In “Shaman Talks,” a shaman and a hunter dance before a roaring fire, its smoky plumes configured from polar bear fur. The glowing coals beneath it are fossilized garnets; its spirit faces carved from fossilized whale’s tooth.
“They’re dancing to the game spirit for a plentiful spring harvest,” artist Glenda McKay said.
The figures in this traditional Athabascan scene stand no more than 6 inches tall.
McKay constructs miniature dolls showcasing the stories of her Ingalik-Athabascan culture. Born in Anchorage, she is the 2013 Ronald and Susan Dubin Native Artist Fellow at the School for Advanced Research in Santa Fe. While she works in a SAR studio through Aug. 15, she’ll be making a doll scene she calls “Basket Maker.”
“Her detail orientation is pretty incredible,” SAR program coordinator Elysia Poon said. “She hunts the animals she works with and she wastes no part of it. Her stitching is so fine and so detailed.”
McKay learned how to embroider and bead, trap, snare and tan hides, and gather fruit, bark, roots and plants for natural dyes from her mother, grandmother and aunts. Each doll takes between three and nine months to create. “Shaman Talks,” which she refers to as “my masterpiece,” took two years of painstaking work to the light of a kerosene lamp.
“That was before we had electricity,” she explained.
Black raven profiles —— her culture’s highest totem —— emblazon the figures’ tiny red and blue beaded aprons. The beads are about the size of a grain of sand. The figures’ sealskin parkas, complete with beaver ruffs, are too small for a Barbie doll.
McKay has been sewing and beading since she was a young girl. Her aunts inducted her into Athabascan survival skills by taking her from her home in Chugiak to Denali National Park, a six- to eight-hour drive away.
“They taught us how to survive,” she said, ” —— what plants to eat. We made snares for rabbits and squirrels.
“They wanted to make sure we could survive on the land in case we were invaded —— by the Russians.”
McKay’s grandmother taught her to make the large “tourist dolls” that supplemented her own income. But her granddaughter was drawn to the craftsmanship more than the monetary value.
“Anything (my aunts) were making, I wanted to make,” she said.
Multicolored satin ribbons hang from a miniature clothesline inside McKay’s SAR studio. She has won 23 ribbons at Indian museum shows across the country. Her work is in the permanent collections of San Diego’s Museum of Man, the Autry National Center in Los Angeles and at Seattle’s Burke Museum.
McKay’s venture into the world of Lilliputian dolls began when her husband carved a miniature boat from cottonwood bark.
“He said, ‘Wouldn’t it be neat if a little man could get in here?’ ” she said.
Her first doll was 1 inch high.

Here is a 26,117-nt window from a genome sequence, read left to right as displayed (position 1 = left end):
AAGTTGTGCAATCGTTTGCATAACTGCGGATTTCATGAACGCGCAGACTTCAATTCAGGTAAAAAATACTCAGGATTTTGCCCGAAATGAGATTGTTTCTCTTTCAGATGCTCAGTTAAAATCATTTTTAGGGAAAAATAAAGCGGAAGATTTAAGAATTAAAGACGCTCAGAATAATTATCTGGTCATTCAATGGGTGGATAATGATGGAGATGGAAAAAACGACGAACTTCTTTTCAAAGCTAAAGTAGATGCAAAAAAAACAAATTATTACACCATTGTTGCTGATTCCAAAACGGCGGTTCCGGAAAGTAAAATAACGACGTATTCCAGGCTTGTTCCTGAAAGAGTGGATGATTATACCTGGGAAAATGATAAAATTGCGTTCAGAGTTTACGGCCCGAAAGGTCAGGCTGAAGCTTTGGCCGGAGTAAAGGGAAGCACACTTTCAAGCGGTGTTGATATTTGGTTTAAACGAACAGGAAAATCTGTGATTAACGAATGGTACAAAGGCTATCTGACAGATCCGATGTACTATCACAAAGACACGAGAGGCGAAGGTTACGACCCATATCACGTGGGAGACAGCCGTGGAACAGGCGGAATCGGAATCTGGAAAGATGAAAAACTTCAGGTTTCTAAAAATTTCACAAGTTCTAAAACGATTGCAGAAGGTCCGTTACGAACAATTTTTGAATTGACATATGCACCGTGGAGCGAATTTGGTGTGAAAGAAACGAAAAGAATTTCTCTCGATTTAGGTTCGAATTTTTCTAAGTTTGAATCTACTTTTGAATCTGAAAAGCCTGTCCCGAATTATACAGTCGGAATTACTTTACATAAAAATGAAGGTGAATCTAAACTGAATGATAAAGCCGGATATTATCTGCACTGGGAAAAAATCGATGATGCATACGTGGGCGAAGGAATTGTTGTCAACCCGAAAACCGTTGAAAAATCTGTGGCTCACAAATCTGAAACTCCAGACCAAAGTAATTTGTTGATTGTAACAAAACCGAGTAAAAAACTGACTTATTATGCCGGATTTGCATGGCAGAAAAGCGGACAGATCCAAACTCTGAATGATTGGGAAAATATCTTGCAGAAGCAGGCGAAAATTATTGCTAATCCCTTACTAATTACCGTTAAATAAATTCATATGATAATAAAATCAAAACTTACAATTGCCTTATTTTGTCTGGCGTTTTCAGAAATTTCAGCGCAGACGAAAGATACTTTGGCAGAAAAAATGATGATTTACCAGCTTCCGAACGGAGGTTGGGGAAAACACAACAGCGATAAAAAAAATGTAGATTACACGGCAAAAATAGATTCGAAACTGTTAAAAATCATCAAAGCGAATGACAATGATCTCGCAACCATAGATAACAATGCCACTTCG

“I took my mother’s pattern for mukluks and I grafted it down,” she said.
A 3-inch-long Grateful Dead tin contains the miniature paper clothing patterns she designed herself, down to mouse-sized mittens.
An official from the Anchorage Museum told McKay her tribe used to make tiny dolls, but stopped the practice in the 1920s.
McKay began making the dolls in 2002. She stuffs the small bodies with the curled tendrils of baleen shavings after obtaining them from a friend.
“Women aren’t allowed to hunt the whale; it’s taboo,” she said. “Or the walrus.”
She hunts for seal, mink, marmot, beaver and deer, scraping and tanning the hide herself.
“When I’m hunting, I’m hunting for food,” she explained. “I’m not hunting for hides.”
She makes miniature bags and baskets from walrus stomach. Braided caribou sinew doubles for rope. Grouse feathers halo a parka hood.
McKay performs her exacting tasks through a jeweler’s Optivisor, a precision headband magnifier.
She made a series of miniature framed masks carved from fossilized ivory featuring the Mother of the Mosquito, an owl mask, a bear mask and a lunar mask. The moon spirit sports a cockeyed face with a lopsided grin.
The faces are about the size of a quarter.
“We believe everything has a spirit,” McKay said, “so you treat everyone with respect. Even a grain of sand has a spirit to it.”
Another series focuses on miniature tools —— harpoons, knives, spears, bows and arrows.
“The bows and arrows actually work,” McKay said. “They’ll shoot a toothpick across the room.” McKay’s handouts and bios make clear she hunts for her own hides and tans her own skins. In May, she faced her first “hide-haters” at the Native Treasures show at the Santa Fe Community Convention Center. They wanted to know how she could kill defenseless animals.
“We use every single part” of the carcass, she explained. “I’ll even bury the bones for future artists.”
McKay keeps sketchbooks in both her purse and her truck for spontaneous ideas.
“I just hope I can live long enough to make everything I’ve sketched,” she said.